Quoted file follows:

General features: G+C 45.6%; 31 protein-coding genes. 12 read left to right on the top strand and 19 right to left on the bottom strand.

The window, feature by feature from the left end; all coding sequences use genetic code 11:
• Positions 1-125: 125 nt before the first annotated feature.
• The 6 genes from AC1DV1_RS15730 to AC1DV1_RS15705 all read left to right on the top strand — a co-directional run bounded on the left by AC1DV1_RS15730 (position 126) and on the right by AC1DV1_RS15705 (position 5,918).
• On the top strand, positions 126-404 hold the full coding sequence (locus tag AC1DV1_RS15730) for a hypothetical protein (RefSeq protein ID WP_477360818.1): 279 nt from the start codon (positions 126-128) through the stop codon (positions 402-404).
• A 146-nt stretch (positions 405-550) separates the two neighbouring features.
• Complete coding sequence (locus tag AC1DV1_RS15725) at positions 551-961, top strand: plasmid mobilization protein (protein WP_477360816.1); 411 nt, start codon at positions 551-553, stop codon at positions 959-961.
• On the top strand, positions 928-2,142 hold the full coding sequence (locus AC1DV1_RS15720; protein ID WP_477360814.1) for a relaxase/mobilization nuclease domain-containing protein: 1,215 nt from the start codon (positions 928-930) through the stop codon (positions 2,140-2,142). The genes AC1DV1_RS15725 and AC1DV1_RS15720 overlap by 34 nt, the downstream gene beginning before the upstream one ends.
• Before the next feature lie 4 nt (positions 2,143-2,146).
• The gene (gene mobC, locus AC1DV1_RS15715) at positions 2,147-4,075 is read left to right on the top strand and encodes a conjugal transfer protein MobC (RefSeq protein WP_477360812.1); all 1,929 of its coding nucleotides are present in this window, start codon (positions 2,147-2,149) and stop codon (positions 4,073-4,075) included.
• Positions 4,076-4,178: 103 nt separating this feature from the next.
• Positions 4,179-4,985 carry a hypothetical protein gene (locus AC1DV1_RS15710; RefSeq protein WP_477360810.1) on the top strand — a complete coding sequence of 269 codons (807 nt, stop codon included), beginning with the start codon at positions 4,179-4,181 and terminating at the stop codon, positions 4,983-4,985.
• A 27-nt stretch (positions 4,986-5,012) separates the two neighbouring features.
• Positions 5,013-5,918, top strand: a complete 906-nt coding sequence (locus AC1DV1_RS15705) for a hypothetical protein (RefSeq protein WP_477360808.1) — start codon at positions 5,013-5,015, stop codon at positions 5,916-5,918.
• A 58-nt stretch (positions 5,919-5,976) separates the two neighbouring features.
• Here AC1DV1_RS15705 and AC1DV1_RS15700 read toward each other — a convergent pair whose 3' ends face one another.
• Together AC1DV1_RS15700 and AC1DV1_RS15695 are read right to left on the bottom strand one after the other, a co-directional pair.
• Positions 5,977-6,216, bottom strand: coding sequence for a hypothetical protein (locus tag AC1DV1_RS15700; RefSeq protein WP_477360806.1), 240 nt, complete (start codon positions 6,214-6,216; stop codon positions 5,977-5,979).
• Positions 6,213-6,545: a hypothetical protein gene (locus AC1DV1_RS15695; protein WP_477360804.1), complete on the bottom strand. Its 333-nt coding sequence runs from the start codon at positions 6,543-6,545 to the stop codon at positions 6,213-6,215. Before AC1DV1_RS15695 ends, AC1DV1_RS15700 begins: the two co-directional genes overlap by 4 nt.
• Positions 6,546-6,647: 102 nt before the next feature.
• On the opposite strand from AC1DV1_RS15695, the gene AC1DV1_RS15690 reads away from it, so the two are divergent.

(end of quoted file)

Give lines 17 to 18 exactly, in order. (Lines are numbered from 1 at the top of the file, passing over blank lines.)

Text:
• Together AC1DV1_RS15700 and AC1DV1_RS15695 are read right to left on the bottom strand one after the other, a co-directional pair.
• Positions 5,977-6,216, bottom strand: coding sequence for a hypothetical protein (locus tag AC1DV1_RS15700; RefSeq protein WP_477360806.1), 240 nt, complete (start codon positions 6,214-6,216; stop codon positions 5,977-5,979).